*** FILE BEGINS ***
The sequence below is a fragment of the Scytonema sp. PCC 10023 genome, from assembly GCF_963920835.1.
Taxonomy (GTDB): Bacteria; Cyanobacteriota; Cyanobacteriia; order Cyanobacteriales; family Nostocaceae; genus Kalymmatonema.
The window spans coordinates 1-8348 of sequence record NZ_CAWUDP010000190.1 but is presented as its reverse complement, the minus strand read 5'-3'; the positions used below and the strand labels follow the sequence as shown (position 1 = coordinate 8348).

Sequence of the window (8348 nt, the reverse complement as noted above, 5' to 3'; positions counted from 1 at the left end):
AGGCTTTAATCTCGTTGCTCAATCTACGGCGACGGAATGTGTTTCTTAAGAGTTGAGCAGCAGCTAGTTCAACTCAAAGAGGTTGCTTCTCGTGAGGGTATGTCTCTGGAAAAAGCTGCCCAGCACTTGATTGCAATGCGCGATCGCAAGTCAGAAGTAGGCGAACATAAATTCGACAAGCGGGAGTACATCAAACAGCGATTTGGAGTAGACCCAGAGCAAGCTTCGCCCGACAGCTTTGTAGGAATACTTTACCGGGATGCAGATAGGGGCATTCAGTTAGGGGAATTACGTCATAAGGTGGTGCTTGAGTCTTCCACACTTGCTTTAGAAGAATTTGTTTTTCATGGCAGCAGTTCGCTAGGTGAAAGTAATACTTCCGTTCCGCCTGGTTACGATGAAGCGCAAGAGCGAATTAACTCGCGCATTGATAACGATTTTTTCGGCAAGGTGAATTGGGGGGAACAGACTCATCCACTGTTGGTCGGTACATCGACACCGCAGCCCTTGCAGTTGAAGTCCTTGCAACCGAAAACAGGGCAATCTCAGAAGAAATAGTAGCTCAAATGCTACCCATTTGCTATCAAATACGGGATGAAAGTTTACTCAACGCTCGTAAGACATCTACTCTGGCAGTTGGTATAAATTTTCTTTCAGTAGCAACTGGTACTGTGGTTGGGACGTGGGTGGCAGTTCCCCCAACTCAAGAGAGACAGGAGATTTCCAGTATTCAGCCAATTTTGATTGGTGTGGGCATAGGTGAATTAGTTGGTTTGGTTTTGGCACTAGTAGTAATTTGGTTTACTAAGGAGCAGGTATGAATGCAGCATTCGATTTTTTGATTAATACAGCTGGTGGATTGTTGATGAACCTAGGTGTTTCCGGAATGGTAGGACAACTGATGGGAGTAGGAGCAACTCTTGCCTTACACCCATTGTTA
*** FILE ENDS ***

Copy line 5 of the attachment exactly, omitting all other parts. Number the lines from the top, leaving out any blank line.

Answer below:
AGGCTTTAATCTCGTTGCTCAATCTACGGCGACGGAATGTGTTTCTTAAGAGTTGAGCAGCAGCTAGTTCAACTCAAAGAGGTTGCTTCTCGTGAGGGTATGTCTCTGGAAAAAGCTGCCCAGCACTTGATTGCAATGCGCGATCGCAAGTCAGAAGTAGGCGAACATAAATTCGACAAGCGGGAGTACATCAAACAGCGATTTGGAGTAGACCCAGAGCAAGCTTCGCCCGACAGCTTTGTAGGAATACTTTACCGGGATGCAGATAGGGGCATTCAGTTAGGGGAATTACGTCATAAGGTGGTGCTTGAGTCTTCCACACTTGCTTTAGAAGAATTTGTTTTTCATGGCAGCAGTTCGCTAGGTGAAAGTAATACTTCCGTTCCGCCTGGTTACGATGAAGCGCAAGAGCGAATTAACTCGCGCATTGATAACGATTTTTTCGGCAAGGTGAATTGGGGGGAACAGACTCATCCACTGTTGGTCGGTACATCGACACCGCAGCCCTTGCAGTTGAAGTCCTTGCAACCGAAAACAGGGCAATCTCAGAAGAAATAGTAGCTCAAATGCTACCCATTTGCTATCAAATACGGGATGAAAGTTTACTCAACGCTCGTAAGACATCTACTCTGGCAGTTGGTATAAATTTTCTTTCAGTAGCAACTGGTACTGTGGTTGGGACGTGGGTGGCAGTTCCCCCAACTCAAGAGAGACAGGAGATTTCCAGTATTCAGCCAATTTTGATTGGTGTGGGCATAGGTGAATTAGTTGGTTTGGTTTTGGCACTAGTAGTAATTTGGTTTACTAAGGAGCAGGTATGAATGCAGCATTCGATTTTTTGATTAATACAGCTGGTGGATTGTTGATGAACCTAGGTGTTTCCGGAATGGTAGGACAACTGATGGGAGTAGGAGCAACTCTTGCCTTACACCCATTGTTA